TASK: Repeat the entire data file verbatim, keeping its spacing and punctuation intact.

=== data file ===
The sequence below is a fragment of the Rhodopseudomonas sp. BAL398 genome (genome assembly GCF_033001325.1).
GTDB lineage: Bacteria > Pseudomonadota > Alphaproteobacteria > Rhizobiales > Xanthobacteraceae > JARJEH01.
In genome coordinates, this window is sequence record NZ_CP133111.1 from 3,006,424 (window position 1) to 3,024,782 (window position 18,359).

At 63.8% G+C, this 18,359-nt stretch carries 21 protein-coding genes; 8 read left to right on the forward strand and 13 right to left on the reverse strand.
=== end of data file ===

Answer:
The sequence below is a fragment of the Rhodopseudomonas sp. BAL398 genome (genome assembly GCF_033001325.1).
GTDB lineage: Bacteria > Pseudomonadota > Alphaproteobacteria > Rhizobiales > Xanthobacteraceae > JARJEH01.
In genome coordinates, this window is sequence record NZ_CP133111.1 from 3,006,424 (window position 1) to 3,024,782 (window position 18,359).

At 63.8% G+C, this 18,359-nt stretch carries 21 protein-coding genes; 8 read left to right on the forward strand and 13 right to left on the reverse strand.